There is disagreement over whether or not there is such a thing as a cannabis withdrawal syndrome, but it’s definitely real, and with increased availability of legal marijuana and other products, even those who use it medicinally need to be aware of the symptoms, and what to do … Stopping CBD – Can You Quit Cold Turkey? CBD is great for many people for several reasons. After having an excellent experience with CBD, various situations may occur that might have you
If cannabis becomes a problem: How to manage withdrawal
Proponents of cannabis generally dismiss the idea that there is a cannabis withdrawal syndrome. One routinely hears statements such as, “I smoked weed every day for 30 years and then just walked away from it without any problems. It’s not addictive.” Some cannabis researchers, on the other hand, describe serious withdrawal symptoms that can include aggression, anger, irritability, anxiety, insomnia, anorexia, depression, restlessness, headaches, vomiting, and abdominal pain. Given this long list of withdrawal symptoms, it’s a wonder that anyone tries to reduce or stop using cannabis. Why is there such a disconnect between researchers’ findings and the lived reality of cannabis users?
New research highlights the problems of withdrawal, but provides an incomplete picture
A recent meta-analysis published in JAMA cites the overall prevalence of cannabis withdrawal syndrome as 47% among “individuals with regular or dependent use of cannabinoids.” The authors of the study raise the alarm that “many professionals and members of the general public may not be aware of cannabis withdrawal, potentially leading to confusion about the benefits of cannabis to treat or self-medicate symptoms of anxiety or depressive disorders.” In other words, many patients using medical cannabis to “treat” their symptoms are merely caught up in a cycle of self-treating their cannabis withdrawal. Is it possible that almost half of cannabis consumers are actually experiencing a severe cannabis withdrawal syndrome — to the point that it is successfully masquerading as medicinal use of marijuana — and they don’t know it?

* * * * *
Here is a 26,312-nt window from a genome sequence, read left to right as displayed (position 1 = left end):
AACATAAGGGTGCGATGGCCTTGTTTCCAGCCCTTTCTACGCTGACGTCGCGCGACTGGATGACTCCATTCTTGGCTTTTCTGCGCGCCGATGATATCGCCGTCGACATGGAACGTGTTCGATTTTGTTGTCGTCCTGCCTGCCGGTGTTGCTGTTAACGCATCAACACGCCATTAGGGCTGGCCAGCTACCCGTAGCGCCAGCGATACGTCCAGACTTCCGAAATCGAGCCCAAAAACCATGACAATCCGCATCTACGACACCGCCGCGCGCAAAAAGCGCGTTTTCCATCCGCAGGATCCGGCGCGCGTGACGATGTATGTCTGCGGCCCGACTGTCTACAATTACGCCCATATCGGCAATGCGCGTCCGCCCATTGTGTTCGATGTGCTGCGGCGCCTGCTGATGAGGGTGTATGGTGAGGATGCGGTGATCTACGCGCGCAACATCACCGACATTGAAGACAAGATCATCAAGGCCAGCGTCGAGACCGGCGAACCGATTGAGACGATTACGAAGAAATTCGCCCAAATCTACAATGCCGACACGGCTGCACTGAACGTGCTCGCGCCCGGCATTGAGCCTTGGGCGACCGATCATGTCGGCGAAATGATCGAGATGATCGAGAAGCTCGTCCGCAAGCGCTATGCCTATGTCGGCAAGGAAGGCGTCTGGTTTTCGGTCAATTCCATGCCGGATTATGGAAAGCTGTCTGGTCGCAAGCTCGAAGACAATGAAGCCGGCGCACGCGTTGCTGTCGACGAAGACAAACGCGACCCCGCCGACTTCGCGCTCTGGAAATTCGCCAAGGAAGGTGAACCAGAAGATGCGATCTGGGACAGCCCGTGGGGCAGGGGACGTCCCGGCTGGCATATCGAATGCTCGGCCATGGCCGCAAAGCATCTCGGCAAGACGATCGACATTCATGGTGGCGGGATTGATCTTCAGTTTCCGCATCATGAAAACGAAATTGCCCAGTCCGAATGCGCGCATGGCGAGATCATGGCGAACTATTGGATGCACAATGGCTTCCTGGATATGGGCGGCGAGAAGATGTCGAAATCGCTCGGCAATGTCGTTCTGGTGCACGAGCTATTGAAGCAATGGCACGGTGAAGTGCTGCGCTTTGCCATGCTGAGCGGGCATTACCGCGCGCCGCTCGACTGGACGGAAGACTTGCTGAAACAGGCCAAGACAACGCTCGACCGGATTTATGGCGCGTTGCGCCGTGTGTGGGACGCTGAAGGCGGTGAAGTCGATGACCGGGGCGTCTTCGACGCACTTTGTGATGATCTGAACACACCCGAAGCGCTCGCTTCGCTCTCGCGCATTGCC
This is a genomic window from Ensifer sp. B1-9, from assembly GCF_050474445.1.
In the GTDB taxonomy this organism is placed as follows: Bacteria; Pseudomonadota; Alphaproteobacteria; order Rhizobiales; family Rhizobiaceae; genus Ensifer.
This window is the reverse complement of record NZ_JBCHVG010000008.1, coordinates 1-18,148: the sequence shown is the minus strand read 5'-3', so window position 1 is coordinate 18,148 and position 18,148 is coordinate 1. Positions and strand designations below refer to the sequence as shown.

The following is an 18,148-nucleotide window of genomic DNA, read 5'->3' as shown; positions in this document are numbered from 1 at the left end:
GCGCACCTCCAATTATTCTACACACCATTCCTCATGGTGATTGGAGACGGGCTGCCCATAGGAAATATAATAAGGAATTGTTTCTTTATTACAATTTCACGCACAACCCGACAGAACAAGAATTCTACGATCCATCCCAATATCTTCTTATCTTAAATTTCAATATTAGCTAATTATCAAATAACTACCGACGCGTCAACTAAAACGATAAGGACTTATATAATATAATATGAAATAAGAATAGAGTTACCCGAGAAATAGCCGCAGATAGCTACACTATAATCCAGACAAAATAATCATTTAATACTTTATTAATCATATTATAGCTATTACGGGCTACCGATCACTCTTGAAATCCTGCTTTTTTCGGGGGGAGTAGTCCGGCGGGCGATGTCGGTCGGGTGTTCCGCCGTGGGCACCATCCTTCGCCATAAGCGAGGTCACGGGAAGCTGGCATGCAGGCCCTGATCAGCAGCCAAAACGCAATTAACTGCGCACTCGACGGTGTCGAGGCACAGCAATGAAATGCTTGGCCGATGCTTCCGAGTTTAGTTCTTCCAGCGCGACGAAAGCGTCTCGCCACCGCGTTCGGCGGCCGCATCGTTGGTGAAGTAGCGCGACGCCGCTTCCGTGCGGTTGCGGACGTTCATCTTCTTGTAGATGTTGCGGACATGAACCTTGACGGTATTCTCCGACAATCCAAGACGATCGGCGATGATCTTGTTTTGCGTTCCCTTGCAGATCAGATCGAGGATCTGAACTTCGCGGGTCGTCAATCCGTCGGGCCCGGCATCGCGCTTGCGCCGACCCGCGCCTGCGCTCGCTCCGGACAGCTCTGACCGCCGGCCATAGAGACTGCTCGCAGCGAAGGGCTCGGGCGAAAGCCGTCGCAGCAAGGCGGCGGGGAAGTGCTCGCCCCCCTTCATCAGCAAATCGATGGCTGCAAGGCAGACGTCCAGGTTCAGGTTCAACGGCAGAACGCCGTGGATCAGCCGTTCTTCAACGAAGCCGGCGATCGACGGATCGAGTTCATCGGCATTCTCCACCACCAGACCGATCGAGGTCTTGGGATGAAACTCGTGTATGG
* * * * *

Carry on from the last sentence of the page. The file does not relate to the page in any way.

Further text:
Unfortunately, the study in JAMA doesn’t seem particularly generalizable to actual cannabis users. This study is a meta-analysis: a study which includes many studies that are deemed similar enough to lump together, in order to increase the numerical power of the study and, ideally, the strength of the conclusions. The authors included studies that go all the way back to the mid-1990s — a time when cannabis was illegal in the US, different in potency, and when there was no choice or control over strains or cannabinoid compositions, as there is now. One of the studies in the meta-analysis included “cannabis-dependent inpatients” in a German psychiatric hospital in which 118 patients were being detoxified from cannabis. Another was from 1998 and is titled, “Patterns and correlates of cannabis dependence among long-term users in an Australian rural area.” It is not a great leap to surmise that Australians in the countryside smoking whatever marijuana was available to them illegally in 1998, or patients in a psychiatric hospital, might be substantively different from current American cannabis users.
Medical cannabis use is different from recreational use
Moreover, the JAMA study doesn’t distinguish between medical and recreational cannabis, which are actually quite different in their physiological and cognitive effects, as Harvard researcher Dr. Staci Gruber’s work tells us. Medical cannabis patients, under the guidance of a medical cannabis specialist, are buying legal, regulated cannabis from a licensed dispensary; it might be lower in THC (the psychoactive component that gives you the high) and higher in CBD (a nonintoxicating, more medicinal component), and the cannabis they end up using often results in them ingesting a lower dose of THC.
Cannabis withdrawal symptoms are real
All of this is not to say that there is no such thing as a cannabis withdrawal syndrome. It isn’t life-threatening or medically dangerous, but it certainly does exist. It makes absolute sense that there would be a withdrawal syndrome because, as is the case with many other medicines, if you use cannabis every day, the natural receptors by which cannabis works on the body “down-regulate,” or thin out, in response to chronic external stimulation. When the external chemical is withdrawn after prolonged use, the body is left in the lurch, and forced to rely on natural stores of these chemicals, but it takes time for the natural receptors to grow back to their baseline levels. In the meantime, the brain and the body are hungry for these chemicals, and the result is withdrawal symptoms.